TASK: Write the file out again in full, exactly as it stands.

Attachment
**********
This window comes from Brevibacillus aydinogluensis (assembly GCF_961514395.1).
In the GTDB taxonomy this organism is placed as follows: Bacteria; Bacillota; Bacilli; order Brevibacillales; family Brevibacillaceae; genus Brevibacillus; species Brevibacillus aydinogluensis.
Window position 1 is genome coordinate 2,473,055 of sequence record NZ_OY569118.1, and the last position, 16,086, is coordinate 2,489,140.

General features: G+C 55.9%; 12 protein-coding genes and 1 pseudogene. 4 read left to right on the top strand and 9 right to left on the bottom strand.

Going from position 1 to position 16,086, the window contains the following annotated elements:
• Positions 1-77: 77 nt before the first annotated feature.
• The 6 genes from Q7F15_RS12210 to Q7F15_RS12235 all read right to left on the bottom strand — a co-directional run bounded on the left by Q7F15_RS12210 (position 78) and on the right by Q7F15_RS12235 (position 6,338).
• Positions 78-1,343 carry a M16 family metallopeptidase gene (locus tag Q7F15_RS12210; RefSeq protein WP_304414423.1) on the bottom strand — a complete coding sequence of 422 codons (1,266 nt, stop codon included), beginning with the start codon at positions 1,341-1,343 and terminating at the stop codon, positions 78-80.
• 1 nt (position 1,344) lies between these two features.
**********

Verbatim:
This window comes from Brevibacillus aydinogluensis (assembly GCF_961514395.1).
In the GTDB taxonomy this organism is placed as follows: Bacteria; Bacillota; Bacilli; order Brevibacillales; family Brevibacillaceae; genus Brevibacillus; species Brevibacillus aydinogluensis.
Window position 1 is genome coordinate 2,473,055 of sequence record NZ_OY569118.1, and the last position, 16,086, is coordinate 2,489,140.

General features: G+C 55.9%; 12 protein-coding genes and 1 pseudogene. 4 read left to right on the top strand and 9 right to left on the bottom strand.

Going from position 1 to position 16,086, the window contains the following annotated elements:
• Positions 1-77: 77 nt before the first annotated feature.
• The 6 genes from Q7F15_RS12210 to Q7F15_RS12235 all read right to left on the bottom strand — a co-directional run bounded on the left by Q7F15_RS12210 (position 78) and on the right by Q7F15_RS12235 (position 6,338).
• Positions 78-1,343 carry a M16 family metallopeptidase gene (locus tag Q7F15_RS12210; RefSeq protein WP_304414423.1) on the bottom strand — a complete coding sequence of 422 codons (1,266 nt, stop codon included), beginning with the start codon at positions 1,341-1,343 and terminating at the stop codon, positions 78-80.
• 1 nt (position 1,344) lies between these two features.